13. Just wondering if you have replaced your screws In your metal roof. We have a metal roof and were told on installation that at close to 18 to 20 years of age the old screws need to be removed and replaced with new ones. All due to neoprene washers wear out and can have leakage at the screws. We just had ours replaced with all stainless steel but the screws still have neoprene washers. Replaced them also in our storage barn. We live in south fla with a lot of rain and heat. Just FYI🙂

  14. I am really inspired by your skiing and other “outdoor activities with kids” posts, Mrs. FW. My nephew and his wife are expecting their first baby later this year. They’re active, outdoorsy people and I plan to gift only experiences and (used) sporting goods to their kid(s.) I have already asked them to decide on the best gift I can give them to support being active with a baby. Based on your skiing posts I plan to gift lessons or ski rental when baby is 3. Baby’s parents are into snow boarding so I’ll set them up to have a lot of fun on the slopes in the future. And when they’re not on the slopes they can go hiking and backpacking with me. Do you have any posts on hiking or backpacking with kids?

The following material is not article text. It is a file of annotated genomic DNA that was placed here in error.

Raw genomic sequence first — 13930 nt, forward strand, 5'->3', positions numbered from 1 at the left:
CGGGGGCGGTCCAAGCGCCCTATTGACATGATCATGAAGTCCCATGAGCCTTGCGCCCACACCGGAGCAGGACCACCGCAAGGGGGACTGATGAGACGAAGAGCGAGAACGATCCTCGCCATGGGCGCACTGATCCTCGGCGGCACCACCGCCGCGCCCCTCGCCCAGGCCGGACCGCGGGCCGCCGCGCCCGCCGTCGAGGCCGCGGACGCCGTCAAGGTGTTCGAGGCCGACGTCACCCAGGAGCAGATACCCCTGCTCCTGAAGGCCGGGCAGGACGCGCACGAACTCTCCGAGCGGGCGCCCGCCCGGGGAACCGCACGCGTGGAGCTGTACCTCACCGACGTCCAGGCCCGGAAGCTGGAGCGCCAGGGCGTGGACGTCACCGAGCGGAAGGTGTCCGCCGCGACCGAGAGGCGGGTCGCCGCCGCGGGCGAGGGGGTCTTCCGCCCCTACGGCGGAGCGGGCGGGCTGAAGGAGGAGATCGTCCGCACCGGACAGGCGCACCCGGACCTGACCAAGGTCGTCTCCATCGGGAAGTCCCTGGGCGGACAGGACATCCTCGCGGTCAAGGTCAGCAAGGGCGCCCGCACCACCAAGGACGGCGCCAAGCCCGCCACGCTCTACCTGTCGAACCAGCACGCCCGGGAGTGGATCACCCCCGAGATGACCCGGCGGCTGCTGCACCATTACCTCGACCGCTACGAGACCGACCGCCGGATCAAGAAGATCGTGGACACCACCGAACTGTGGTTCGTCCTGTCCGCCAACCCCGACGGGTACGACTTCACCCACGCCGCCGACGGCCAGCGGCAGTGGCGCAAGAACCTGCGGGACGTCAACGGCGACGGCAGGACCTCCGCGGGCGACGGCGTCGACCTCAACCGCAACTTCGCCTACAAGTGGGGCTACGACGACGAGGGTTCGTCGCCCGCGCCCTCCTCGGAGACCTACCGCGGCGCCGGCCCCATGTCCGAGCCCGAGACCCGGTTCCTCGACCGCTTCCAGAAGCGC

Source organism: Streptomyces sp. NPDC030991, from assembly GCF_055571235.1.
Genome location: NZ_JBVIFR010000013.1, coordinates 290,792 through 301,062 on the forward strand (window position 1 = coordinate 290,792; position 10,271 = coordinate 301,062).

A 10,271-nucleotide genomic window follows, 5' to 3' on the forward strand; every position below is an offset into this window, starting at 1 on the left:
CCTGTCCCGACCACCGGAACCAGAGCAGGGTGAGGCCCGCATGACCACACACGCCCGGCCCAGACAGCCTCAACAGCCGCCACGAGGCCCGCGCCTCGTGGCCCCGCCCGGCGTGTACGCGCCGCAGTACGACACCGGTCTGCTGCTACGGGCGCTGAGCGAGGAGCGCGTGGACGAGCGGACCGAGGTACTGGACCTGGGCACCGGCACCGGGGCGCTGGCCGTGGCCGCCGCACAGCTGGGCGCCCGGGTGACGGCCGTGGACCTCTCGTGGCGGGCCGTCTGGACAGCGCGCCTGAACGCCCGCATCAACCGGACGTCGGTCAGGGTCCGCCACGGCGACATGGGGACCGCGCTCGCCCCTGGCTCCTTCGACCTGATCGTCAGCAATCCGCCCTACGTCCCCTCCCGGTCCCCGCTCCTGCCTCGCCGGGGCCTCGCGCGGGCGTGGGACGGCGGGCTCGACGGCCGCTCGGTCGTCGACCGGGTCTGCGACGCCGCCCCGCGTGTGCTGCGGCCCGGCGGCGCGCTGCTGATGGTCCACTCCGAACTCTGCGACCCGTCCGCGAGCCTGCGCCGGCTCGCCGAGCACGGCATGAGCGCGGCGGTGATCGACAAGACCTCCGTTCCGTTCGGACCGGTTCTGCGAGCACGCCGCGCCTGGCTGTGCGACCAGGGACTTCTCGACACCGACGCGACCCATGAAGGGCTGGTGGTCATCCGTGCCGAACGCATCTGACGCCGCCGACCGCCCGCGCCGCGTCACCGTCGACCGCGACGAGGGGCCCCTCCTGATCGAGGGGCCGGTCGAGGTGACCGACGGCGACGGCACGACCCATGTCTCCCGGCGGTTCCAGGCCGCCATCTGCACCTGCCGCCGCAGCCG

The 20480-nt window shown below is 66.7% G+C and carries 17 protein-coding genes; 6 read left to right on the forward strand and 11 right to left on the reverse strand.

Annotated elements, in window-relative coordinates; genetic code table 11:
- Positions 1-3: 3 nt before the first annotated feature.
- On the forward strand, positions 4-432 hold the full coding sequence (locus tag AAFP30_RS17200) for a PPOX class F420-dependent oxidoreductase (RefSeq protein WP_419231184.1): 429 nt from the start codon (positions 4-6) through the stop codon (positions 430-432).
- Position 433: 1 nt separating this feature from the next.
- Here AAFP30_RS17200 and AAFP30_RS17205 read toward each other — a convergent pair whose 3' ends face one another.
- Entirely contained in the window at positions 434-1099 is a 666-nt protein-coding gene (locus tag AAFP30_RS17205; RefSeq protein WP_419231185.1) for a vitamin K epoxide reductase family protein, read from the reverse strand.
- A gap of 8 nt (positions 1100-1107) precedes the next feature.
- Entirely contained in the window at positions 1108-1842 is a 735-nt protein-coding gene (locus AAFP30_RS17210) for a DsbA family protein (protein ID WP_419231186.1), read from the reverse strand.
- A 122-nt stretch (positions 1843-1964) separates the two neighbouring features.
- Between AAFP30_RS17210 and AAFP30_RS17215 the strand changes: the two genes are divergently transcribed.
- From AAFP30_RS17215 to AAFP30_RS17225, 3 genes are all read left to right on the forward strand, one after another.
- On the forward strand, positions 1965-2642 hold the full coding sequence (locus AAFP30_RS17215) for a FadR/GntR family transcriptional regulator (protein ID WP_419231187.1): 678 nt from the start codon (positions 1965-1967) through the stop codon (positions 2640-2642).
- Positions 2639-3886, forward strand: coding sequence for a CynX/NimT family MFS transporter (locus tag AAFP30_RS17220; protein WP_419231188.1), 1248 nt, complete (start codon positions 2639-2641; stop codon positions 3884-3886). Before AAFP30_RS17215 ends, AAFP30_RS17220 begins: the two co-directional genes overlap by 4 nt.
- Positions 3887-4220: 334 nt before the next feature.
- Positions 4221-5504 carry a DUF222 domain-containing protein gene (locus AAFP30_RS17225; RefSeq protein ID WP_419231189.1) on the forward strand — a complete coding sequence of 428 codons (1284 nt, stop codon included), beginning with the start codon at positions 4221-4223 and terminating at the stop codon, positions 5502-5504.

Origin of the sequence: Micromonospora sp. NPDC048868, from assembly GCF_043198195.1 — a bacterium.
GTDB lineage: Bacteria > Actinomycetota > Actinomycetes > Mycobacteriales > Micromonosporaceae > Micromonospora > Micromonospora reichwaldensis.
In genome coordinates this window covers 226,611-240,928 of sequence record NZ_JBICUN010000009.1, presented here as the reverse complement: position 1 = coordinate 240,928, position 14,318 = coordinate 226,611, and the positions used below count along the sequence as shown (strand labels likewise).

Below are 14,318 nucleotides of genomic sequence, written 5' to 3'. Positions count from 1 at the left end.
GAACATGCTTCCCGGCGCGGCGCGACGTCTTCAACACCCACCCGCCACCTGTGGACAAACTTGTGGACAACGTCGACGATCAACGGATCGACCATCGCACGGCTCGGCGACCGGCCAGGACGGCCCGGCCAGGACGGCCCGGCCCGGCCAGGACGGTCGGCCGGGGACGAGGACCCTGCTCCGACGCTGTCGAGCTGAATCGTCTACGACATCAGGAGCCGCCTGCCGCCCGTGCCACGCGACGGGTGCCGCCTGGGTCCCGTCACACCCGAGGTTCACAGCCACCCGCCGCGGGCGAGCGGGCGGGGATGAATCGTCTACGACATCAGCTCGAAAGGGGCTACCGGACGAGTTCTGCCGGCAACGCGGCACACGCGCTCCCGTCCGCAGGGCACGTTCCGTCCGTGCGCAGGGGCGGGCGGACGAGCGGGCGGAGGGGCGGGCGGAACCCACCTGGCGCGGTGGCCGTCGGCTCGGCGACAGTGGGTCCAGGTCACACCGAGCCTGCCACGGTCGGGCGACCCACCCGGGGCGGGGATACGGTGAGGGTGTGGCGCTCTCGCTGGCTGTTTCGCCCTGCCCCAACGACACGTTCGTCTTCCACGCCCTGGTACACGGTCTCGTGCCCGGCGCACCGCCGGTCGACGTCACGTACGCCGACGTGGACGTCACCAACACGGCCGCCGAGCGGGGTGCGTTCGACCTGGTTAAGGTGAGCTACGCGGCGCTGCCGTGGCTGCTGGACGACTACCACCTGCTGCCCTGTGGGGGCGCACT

1. That’s awesome, Jen! You are a stellar aunt!!! Once their baby is older, snowshoes are a great gift! My girls could both snowshoe by age 3.5 or so (but not before–they just fell into the snow and cried). Also, good mittens are absolutely key and very hard to find used (I’ve had to buy new ones for my girls because I’ve never once found a used pair in all my thrifting!). I highly recommend SnowStoppers.

      Many people love the fancy hiking backpacks, but I found them to be too clunky and heavy (and you can’t nurse while wearing them). Instead, I hiked & snowshoed with our kids in an ErgoBaby because it kept them closer to my body, which felt better for my back and center of gravity. Plus, I could breastfeed them while hiking! We actually had two Ergos, one for me and one for Mr. FW because we both preferred the Ergo to all other carrier options.

      Apparently I should write a whole post on this…. 😉

      1. Ooops, forgot to mention…. depending on the terrain where they live, a good jogging stroller with BIG wheels was a game changer for me–I could hike almost any trail with mine (which I found at a thrift store for $5). And if they have a lot of snow and ice, I highly recommend a large game sled for pulling kids behind while snowshoeing–it’s much less expensive and more durable than all the kid pull-behind sleds on the market.

        And here are a few old posts on the topic: